...I have no issue with infected PCs being blocked by the ISP (after their own scanning, or someone alerting them) and the owner being made to cover all costs incurred (including clean-up - they can take it to a certified engineer if needs be). People need to wise-up to their on-line responsibilities.
But for MS to propose such measures is a bit beyond the pale. If their OS was not SO EASY to infect and subvert, we would not have these issues. *nixes (and I include OS X) are not immune, but they are a shit-load harder to subvert with the tricks that work on Windows. They are also a heterogeneous and compatible environment, so it would be extremely hard for one piece of malware to infect more than a subset of machines.
Often it is not the OS that is actually infected, but some application (e.g. MS Office) that is bent to the will of the hacker. If you are lucky, MS will update this on a random Tuesday. But what if it was a non-MS app? You've got little help unless you actively seek our the patch/new version.
The update mechanism on any modern Linux distro (I don't know about OS X, sorry) is vastly superior than the one on Windows; it takes care not only of the OS and ancillary systems, but also all applications that have been installed via the certified repositories (or whatever your particular brand on Linux happens to call them). No need to go looking, your system will check for updates once a day (or whatever you set it to).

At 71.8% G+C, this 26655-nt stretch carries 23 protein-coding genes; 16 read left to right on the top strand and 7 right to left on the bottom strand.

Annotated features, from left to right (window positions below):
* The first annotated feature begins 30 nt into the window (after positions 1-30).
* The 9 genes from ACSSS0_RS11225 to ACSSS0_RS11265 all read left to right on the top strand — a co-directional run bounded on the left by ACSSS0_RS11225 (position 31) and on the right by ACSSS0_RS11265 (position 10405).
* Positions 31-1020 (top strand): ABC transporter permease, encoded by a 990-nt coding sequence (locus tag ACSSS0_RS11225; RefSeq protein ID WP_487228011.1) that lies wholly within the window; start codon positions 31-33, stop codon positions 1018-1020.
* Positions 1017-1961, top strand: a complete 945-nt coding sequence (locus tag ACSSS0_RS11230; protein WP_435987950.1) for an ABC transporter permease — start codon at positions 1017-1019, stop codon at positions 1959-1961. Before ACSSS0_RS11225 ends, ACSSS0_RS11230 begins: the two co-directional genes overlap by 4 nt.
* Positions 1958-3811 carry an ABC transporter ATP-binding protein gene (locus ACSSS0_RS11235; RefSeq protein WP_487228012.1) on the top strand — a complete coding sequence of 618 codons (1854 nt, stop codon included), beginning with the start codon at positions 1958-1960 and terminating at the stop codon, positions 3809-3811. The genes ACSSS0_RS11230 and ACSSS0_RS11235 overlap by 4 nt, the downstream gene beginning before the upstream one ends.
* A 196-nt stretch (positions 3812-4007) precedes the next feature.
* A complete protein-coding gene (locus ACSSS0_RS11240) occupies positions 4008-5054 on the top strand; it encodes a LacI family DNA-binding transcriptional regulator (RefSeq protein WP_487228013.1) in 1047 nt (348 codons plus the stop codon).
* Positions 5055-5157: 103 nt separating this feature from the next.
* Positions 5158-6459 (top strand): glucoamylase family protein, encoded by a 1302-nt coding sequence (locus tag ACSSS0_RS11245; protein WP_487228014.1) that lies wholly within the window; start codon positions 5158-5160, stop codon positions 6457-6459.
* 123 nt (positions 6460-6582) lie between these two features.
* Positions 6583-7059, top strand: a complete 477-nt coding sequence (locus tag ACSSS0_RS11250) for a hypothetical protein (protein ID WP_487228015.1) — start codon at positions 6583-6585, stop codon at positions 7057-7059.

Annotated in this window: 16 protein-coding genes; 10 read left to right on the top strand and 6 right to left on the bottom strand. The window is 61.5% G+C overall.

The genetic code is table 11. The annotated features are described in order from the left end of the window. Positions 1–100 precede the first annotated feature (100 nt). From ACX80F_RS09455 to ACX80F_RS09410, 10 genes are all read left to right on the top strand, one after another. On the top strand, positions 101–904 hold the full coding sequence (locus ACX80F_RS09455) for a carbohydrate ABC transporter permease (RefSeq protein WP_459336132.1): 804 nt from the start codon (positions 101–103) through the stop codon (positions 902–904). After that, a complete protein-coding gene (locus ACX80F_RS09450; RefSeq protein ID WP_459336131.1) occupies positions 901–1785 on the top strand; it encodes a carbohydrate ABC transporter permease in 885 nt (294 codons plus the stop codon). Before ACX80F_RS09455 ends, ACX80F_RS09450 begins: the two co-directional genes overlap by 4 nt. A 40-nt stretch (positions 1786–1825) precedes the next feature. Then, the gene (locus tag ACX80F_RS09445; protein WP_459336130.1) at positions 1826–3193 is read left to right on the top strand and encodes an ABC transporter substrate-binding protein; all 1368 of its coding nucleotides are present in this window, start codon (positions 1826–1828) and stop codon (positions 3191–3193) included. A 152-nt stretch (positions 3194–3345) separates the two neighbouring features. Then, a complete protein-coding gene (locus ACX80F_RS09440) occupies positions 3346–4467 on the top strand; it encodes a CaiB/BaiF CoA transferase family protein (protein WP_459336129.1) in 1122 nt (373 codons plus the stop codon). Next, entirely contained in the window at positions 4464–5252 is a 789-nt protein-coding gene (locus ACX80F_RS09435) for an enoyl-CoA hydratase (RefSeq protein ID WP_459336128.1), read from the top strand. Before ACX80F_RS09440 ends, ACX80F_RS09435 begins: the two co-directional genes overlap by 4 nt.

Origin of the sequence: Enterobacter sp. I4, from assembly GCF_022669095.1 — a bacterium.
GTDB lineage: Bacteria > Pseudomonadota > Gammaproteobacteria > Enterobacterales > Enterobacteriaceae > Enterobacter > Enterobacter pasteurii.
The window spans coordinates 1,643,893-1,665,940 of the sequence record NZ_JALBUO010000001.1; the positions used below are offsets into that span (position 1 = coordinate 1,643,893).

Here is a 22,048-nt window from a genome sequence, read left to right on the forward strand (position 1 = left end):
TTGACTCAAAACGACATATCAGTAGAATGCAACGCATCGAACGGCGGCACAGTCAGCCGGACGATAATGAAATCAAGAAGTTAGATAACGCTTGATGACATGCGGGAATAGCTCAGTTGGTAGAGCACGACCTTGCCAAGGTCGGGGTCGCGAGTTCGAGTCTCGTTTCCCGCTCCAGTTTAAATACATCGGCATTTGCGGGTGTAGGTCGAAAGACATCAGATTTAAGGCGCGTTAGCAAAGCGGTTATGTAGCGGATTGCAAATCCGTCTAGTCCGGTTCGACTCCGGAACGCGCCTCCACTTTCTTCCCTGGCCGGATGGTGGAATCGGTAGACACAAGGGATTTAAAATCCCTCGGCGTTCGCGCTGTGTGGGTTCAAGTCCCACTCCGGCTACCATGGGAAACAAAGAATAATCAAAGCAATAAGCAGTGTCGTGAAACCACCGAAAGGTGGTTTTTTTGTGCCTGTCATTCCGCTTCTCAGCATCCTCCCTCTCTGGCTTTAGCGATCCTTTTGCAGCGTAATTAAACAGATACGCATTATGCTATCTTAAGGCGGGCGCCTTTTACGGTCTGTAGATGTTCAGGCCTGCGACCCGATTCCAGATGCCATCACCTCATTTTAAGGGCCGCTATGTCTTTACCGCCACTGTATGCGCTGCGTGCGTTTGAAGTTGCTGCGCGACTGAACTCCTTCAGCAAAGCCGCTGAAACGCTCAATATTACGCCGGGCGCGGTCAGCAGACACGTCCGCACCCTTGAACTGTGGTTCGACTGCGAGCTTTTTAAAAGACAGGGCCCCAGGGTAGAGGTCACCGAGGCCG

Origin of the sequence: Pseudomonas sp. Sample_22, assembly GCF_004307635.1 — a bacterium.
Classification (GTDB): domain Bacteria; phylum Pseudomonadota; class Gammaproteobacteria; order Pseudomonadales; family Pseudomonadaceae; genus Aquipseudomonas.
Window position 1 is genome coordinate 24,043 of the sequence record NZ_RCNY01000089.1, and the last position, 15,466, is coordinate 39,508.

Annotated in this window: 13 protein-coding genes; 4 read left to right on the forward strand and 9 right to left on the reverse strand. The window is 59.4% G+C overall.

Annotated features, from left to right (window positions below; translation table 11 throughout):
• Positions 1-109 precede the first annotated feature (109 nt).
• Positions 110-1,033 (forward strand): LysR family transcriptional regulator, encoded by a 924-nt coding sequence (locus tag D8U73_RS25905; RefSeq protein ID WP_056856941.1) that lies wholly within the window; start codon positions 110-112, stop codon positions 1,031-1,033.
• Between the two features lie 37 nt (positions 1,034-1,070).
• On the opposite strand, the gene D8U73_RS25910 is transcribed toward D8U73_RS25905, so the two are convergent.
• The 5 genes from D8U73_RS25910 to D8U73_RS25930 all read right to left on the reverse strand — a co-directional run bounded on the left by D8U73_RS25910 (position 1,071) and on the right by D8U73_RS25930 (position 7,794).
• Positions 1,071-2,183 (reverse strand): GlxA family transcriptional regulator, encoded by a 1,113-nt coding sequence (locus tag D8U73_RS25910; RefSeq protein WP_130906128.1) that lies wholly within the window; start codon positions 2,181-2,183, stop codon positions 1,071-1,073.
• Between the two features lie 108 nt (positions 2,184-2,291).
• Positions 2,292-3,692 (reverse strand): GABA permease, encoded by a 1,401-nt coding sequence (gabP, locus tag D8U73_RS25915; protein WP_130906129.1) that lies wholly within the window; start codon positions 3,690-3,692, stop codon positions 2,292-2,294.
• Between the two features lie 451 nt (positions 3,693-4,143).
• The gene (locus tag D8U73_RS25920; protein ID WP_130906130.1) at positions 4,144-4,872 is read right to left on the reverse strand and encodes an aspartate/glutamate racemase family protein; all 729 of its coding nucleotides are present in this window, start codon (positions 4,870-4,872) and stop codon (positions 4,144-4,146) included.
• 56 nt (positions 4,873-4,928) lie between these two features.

One side effect is that you may get a batch of updates every day. This is a "Good Thing"(tm) as you get the fix as soon as it is ready and don't have to wait for that special Tuesday. Reboots are rare due to how *nix deals with files and it is all over in a few mouse clicks (or a few terminal commands if you prefer). And yes, you can modify how all this works for the corporate environment).
If the world moved to Linux (or OS X, BSD, Haiku...) tomorrow, viruses, rootkits, trojans etc would not vanish, but they would become much, much harder to forge given the reasons above. The only losers would be Symantec et al.
So, by all means, block infected machines, but ask yourself why such measures should be necessary. If the internet is the "information super highway", then Windows PCs are unfit for the road and fail their MOT (or TUV or...)